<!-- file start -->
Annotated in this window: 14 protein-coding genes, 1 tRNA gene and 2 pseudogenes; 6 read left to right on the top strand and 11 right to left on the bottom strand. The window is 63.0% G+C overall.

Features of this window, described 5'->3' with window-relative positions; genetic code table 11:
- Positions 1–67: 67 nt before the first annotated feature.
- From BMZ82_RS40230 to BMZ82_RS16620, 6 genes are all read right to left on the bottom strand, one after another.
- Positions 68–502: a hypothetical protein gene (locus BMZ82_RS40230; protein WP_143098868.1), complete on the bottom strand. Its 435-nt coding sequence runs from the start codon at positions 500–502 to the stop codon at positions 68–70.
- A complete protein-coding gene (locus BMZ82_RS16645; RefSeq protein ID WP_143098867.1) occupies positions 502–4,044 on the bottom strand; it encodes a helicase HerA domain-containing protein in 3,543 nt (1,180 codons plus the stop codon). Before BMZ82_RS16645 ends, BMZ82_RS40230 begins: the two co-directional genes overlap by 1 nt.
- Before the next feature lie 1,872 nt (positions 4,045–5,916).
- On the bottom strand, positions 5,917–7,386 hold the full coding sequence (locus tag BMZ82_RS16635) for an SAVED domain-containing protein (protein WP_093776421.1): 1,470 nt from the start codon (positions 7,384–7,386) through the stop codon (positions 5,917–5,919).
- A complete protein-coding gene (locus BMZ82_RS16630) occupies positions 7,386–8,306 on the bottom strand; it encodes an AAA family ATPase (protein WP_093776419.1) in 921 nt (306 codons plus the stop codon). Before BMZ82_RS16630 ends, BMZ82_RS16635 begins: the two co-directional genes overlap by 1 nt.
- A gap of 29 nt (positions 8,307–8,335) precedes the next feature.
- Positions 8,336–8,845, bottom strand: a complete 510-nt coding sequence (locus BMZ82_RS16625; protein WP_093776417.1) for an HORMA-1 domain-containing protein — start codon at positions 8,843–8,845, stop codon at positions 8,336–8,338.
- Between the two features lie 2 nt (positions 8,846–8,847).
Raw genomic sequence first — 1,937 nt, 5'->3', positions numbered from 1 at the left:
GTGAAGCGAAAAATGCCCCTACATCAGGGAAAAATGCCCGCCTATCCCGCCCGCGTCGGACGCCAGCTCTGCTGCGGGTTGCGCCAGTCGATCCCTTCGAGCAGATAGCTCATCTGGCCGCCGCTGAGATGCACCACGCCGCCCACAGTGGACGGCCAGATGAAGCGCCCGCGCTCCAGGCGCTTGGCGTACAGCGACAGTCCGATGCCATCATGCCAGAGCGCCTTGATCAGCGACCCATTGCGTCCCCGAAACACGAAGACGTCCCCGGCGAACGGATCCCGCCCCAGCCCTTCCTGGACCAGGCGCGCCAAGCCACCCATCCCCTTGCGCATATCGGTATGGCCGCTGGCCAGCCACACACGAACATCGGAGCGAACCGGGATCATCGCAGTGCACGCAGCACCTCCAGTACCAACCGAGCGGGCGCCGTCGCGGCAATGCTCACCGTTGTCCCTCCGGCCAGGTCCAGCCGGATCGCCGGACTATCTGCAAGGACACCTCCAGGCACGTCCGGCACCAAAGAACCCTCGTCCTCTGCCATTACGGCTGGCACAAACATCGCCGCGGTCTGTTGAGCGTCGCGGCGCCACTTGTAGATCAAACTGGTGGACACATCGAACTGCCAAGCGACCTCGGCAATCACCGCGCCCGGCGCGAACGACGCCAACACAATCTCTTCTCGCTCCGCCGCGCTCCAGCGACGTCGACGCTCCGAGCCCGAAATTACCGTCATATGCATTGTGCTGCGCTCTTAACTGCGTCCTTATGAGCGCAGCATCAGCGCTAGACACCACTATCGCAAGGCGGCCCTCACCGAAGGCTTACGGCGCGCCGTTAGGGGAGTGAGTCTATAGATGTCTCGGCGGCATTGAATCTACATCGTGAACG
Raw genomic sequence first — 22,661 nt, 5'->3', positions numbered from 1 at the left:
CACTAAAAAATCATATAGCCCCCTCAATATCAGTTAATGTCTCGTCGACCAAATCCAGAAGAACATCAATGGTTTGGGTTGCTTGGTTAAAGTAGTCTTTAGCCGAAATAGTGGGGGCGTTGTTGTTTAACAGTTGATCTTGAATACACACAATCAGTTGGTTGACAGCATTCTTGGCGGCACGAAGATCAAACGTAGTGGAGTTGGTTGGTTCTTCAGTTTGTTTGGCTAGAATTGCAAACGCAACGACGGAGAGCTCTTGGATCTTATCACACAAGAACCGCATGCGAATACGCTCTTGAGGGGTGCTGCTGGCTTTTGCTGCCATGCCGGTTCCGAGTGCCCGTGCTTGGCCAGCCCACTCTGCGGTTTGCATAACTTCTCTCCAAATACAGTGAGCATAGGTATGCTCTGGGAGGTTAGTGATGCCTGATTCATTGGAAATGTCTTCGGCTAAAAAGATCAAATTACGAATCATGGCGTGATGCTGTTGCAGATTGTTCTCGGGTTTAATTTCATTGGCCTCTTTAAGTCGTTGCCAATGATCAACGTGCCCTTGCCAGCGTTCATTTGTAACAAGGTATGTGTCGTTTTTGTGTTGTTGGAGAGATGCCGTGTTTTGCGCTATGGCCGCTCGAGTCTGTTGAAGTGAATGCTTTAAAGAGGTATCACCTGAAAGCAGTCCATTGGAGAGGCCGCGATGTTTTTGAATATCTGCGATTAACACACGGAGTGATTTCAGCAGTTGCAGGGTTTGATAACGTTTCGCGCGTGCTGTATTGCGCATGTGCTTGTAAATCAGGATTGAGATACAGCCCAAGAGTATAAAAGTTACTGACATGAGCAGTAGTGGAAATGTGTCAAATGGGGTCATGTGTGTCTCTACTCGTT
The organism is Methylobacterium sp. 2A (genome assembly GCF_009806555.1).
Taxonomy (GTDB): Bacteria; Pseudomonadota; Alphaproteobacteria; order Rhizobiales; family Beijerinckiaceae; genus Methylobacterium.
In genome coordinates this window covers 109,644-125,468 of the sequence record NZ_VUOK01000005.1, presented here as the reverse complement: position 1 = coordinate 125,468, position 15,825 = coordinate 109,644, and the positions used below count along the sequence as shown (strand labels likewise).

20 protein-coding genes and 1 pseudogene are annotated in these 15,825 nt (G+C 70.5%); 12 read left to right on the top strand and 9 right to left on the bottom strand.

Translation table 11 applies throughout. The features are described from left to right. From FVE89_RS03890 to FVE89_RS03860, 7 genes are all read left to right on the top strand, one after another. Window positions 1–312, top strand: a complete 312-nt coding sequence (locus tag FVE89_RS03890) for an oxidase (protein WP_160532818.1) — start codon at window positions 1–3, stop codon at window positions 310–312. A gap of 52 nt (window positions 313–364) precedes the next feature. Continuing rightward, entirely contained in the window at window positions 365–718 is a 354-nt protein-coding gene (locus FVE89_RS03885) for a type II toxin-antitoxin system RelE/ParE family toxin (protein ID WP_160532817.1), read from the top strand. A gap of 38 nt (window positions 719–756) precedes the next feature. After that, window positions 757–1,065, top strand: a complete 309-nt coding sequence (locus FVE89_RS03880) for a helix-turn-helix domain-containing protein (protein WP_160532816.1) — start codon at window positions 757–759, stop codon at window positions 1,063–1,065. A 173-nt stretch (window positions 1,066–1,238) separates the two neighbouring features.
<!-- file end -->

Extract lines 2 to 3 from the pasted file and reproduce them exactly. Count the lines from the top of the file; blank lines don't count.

Features of this window, described 5'->3' with window-relative positions; genetic code table 11:
- Positions 1–67: 67 nt before the first annotated feature.